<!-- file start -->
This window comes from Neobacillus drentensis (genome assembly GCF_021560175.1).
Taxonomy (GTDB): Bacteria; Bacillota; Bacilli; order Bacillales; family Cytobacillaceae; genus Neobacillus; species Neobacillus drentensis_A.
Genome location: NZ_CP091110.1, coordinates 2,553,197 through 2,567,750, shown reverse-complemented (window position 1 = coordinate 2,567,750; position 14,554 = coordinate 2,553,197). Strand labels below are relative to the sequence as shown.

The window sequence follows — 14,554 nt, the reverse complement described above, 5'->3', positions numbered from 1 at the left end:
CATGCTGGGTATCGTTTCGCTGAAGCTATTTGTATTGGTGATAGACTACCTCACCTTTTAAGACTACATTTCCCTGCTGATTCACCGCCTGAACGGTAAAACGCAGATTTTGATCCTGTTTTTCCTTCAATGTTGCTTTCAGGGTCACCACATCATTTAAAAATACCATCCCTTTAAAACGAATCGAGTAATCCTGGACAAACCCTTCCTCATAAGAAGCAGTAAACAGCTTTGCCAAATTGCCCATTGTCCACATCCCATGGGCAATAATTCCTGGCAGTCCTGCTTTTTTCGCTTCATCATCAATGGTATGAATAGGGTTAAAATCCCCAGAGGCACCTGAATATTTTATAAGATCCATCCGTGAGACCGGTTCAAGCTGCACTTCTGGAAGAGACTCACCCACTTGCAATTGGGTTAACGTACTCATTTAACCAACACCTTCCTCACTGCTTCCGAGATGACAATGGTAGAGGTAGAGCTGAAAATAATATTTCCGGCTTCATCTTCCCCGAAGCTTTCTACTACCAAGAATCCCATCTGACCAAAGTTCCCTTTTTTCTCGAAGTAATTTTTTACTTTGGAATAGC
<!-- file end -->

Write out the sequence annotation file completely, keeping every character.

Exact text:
This window comes from Neobacillus drentensis (genome assembly GCF_021560175.1).
Taxonomy (GTDB): Bacteria; Bacillota; Bacilli; order Bacillales; family Cytobacillaceae; genus Neobacillus; species Neobacillus drentensis_A.
Genome location: NZ_CP091110.1, coordinates 2,553,197 through 2,567,750, shown reverse-complemented (window position 1 = coordinate 2,567,750; position 14,554 = coordinate 2,553,197). Strand labels below are relative to the sequence as shown.

The window sequence follows — 14,554 nt, the reverse complement described above, 5'->3', positions numbered from 1 at the left end:
CATGCTGGGTATCGTTTCGCTGAAGCTATTTGTATTGGTGATAGACTACCTCACCTTTTAAGACTACATTTCCCTGCTGATTCACCGCCTGAACGGTAAAACGCAGATTTTGATCCTGTTTTTCCTTCAATGTTGCTTTCAGGGTCACCACATCATTTAAAAATACCATCCCTTTAAAACGAATCGAGTAATCCTGGACAAACCCTTCCTCATAAGAAGCAGTAAACAGCTTTGCCAAATTGCCCATTGTCCACATCCCATGGGCAATAATTCCTGGCAGTCCTGCTTTTTTCGCTTCATCATCAATGGTATGAATAGGGTTAAAATCCCCAGAGGCACCTGAATATTTTATAAGATCCATCCGTGAGACCGGTTCAAGCTGCACTTCTGGAAGAGACTCACCCACTTGCAATTGGGTTAACGTACTCATTTAACCAACACCTTCCTCACTGCTTCCGAGATGACAATGGTAGAGGTAGAGCTGAAAATAATATTTCCGGCTTCATCTTCCCCGAAGCTTTCTACTACCAAGAATCCCATCTGACCAAAGTTCCCTTTTTTCTCGAAGTAATTTTTTACTTTGGAATAGC